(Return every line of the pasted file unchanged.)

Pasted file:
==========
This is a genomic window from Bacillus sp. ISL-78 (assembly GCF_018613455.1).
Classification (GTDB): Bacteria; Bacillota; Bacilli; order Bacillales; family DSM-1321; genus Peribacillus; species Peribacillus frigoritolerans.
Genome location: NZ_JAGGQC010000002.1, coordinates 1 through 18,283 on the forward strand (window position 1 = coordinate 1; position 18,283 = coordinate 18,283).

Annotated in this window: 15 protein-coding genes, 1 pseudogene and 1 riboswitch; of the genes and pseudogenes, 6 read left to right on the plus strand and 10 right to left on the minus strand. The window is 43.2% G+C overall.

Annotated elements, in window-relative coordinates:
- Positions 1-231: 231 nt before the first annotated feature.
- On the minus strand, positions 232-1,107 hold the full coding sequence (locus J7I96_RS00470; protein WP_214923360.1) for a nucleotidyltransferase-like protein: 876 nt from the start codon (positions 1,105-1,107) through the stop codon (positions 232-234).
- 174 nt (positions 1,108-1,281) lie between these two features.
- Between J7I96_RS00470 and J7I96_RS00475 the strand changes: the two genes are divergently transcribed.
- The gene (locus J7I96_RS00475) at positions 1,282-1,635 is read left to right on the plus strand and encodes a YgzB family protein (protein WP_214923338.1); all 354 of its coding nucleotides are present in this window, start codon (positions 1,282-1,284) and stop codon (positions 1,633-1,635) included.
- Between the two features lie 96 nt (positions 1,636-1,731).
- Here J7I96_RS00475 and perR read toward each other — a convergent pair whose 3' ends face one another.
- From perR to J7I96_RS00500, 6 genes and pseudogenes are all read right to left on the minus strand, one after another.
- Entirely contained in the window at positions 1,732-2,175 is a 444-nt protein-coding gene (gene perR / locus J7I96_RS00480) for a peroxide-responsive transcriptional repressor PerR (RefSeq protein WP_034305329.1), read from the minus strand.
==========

This is a genomic window from Bacillus sp. ISL-78 (assembly GCF_018613455.1).
Classification (GTDB): Bacteria; Bacillota; Bacilli; order Bacillales; family DSM-1321; genus Peribacillus; species Peribacillus frigoritolerans.
Genome location: NZ_JAGGQC010000002.1, coordinates 1 through 18,283 on the forward strand (window position 1 = coordinate 1; position 18,283 = coordinate 18,283).

Annotated in this window: 15 protein-coding genes, 1 pseudogene and 1 riboswitch; of the genes and pseudogenes, 6 read left to right on the plus strand and 10 right to left on the minus strand. The window is 43.2% G+C overall.

Annotated elements, in window-relative coordinates:
- Positions 1-231: 231 nt before the first annotated feature.
- On the minus strand, positions 232-1,107 hold the full coding sequence (locus J7I96_RS00470; protein WP_214923360.1) for a nucleotidyltransferase-like protein: 876 nt from the start codon (positions 1,105-1,107) through the stop codon (positions 232-234).
- 174 nt (positions 1,108-1,281) lie between these two features.
- Between J7I96_RS00470 and J7I96_RS00475 the strand changes: the two genes are divergently transcribed.
- The gene (locus J7I96_RS00475) at positions 1,282-1,635 is read left to right on the plus strand and encodes a YgzB family protein (protein WP_214923338.1); all 354 of its coding nucleotides are present in this window, start codon (positions 1,282-1,284) and stop codon (positions 1,633-1,635) included.
- Between the two features lie 96 nt (positions 1,636-1,731).
- Here J7I96_RS00475 and perR read toward each other — a convergent pair whose 3' ends face one another.
- From perR to J7I96_RS00500, 6 genes and pseudogenes are all read right to left on the minus strand, one after another.
- Entirely contained in the window at positions 1,732-2,175 is a 444-nt protein-coding gene (gene perR / locus J7I96_RS00480) for a peroxide-responsive transcriptional repressor PerR (RefSeq protein WP_034305329.1), read from the minus strand.